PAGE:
5. While watching, force yourself to think in Spanish
Spanish TV time is Spanish immersion time, so if you want to get the most out of it, try forcing yourself to think in Spanish as you watch.
When you first see the adorable children Carlos and Lucía in “Los Protegidos” say something incredibly cute, you can think to yourself, “¡Qué mono!” (How cute!) or even exclaim it out loud if you so choose! (What is it with foreign children that makes them so delightful, by the way?)
6. Set a weekly TV schedule
You’re probably getting pumped up already from reading this post—perhaps you’ll watch a show as soon as we reach the recommendations—but what’s to stop you from watching a show once and then slipping back into your old pre-Spanish TV habits?
To help make this a regular habit in your life, select one time a week where you’ll watch the same show. Once you’ve decided, write it down.
For example: “I will watch ‘Los misterios de Laura’ every Thursday at 7 p.m.” (Or better yet, “Voy a ver ‘Los misterios de Laura’ cada jueves a las 19:00.”)
Then write it on your calendar, jot it down in your planner and set a reminder on your phone.
Never make any plans for Thursdays at 7 p.m., because you now have a weekly date with Ms. Laura!
7. Watch with a friend
Know anyone who’s also learning Spanish? To help with consistency and to turn up the entertainment value, invite a friend to join you for your weekly Spanish TV dates.
With this extra accountability you’ll be more likely to follow through with your plans.
Plus, having someone to laugh with or to share in the confusion will make the experience that much more enjoyable.
You can also talk to each other in Spanish if you have a friend with you, instead of just thinking to yourself.
8. Warm up with FluentU
Wait a minute, am I really suggesting that you warm up to watch TV?!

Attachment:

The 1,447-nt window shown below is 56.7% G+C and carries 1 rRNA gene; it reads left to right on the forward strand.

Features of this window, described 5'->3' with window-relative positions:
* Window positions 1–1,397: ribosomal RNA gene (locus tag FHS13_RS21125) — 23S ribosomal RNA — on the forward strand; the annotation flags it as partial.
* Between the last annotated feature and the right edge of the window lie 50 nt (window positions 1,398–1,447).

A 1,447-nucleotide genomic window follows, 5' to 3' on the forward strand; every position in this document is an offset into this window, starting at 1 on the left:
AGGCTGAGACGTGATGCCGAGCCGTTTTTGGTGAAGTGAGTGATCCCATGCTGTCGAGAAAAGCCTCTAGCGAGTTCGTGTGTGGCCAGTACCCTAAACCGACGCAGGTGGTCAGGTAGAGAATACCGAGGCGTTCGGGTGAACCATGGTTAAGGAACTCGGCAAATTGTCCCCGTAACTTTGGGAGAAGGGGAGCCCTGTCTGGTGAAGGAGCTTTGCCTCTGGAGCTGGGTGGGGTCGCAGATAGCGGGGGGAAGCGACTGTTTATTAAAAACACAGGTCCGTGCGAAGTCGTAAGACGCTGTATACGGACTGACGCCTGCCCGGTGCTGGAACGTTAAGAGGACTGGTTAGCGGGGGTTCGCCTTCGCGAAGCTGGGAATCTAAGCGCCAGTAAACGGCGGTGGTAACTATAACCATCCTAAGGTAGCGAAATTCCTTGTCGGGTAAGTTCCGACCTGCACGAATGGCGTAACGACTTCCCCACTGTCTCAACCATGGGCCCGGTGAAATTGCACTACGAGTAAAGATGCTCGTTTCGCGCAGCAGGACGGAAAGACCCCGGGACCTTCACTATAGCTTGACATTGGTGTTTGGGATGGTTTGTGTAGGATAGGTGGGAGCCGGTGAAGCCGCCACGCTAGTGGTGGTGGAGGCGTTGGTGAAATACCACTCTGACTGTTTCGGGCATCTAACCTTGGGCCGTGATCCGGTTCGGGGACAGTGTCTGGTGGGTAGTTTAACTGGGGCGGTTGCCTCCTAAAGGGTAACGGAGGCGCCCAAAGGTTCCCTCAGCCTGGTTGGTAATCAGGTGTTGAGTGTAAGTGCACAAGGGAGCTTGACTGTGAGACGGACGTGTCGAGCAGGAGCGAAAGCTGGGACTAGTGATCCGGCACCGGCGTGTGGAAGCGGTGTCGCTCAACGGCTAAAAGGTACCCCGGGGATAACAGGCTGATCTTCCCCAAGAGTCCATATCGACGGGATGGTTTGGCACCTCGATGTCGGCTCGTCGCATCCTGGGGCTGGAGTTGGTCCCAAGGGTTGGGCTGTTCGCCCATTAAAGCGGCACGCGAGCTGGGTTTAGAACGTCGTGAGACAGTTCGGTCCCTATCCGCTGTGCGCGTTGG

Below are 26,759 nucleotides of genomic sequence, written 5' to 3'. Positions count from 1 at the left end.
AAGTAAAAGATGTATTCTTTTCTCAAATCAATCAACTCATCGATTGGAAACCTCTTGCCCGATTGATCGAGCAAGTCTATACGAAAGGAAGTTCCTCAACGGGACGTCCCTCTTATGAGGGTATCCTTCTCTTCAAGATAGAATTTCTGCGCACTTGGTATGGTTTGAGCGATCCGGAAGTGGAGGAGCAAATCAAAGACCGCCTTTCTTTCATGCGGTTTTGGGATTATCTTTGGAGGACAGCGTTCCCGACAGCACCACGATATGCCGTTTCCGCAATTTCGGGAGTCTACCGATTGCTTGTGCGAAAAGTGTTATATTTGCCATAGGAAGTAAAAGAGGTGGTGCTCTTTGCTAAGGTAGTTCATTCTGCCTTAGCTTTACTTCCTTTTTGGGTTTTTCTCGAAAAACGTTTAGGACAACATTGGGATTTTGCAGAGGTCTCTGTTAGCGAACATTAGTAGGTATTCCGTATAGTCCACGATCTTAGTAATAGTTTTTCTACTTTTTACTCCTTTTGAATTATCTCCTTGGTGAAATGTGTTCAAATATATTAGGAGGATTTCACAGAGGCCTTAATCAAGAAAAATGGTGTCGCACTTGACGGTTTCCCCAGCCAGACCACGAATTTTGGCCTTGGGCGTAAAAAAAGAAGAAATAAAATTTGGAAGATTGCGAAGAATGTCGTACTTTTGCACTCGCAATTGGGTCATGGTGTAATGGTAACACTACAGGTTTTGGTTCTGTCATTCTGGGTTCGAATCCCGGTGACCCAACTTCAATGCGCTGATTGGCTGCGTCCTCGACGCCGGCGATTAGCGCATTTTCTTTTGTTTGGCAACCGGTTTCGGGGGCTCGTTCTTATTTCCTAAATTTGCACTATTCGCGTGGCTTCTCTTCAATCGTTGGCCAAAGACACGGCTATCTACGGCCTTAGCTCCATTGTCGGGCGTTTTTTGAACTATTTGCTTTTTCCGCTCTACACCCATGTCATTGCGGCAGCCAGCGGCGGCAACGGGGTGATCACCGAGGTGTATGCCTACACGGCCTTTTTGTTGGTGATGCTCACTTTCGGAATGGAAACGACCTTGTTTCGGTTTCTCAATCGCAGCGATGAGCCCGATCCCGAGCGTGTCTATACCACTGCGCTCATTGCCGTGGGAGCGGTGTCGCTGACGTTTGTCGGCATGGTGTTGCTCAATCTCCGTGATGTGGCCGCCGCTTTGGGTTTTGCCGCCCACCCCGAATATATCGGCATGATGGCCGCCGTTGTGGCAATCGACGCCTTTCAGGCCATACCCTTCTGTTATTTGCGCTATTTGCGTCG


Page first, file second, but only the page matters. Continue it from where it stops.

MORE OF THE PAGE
Yes I am, and hear me out.
After you’ve been speaking in English all day, it takes a bit of time to switch gears up there and get your mind into Spanish mode.
So instead of missing out or feeling resistance during the first few minutes of your show, warm up with a FluentU video first!
FluentU takes real-world videos, like music videos, commercials, news and inspiring talks, and turns them into Spanish learning experiences.
Other sites use scripted content. FluentU uses a natural approach that helps you ease into the Spanish language and culture over time. You’ll learn Spanish as it’s actually spoken by real people.
FluentU has a wide variety of videos—topics like soccer, TV shows, business, movies and even magical realism, as you can see here:
FluentU brings native videos within reach with interactive transcripts. You can tap on any word to look it up instantly. Every definition has examples that have been written to help you understand how the word is used. If you see an interesting word you don’t know, you can add it to a vocab list.
Review a complete interactive transcript under the Dialogue tab, and find words and phrases listed under Vocab.
Learn all the vocabulary in any video with FluentU’s robust learning engine. Swipe left or right to see more examples of the word you’re on.
The best part is that FluentU keeps track of the vocabulary that you’re learning, and it recommends you examples and videos based on the words you’ve already learned. Every learner has a truly personalized experience, even if they’re learning the same video.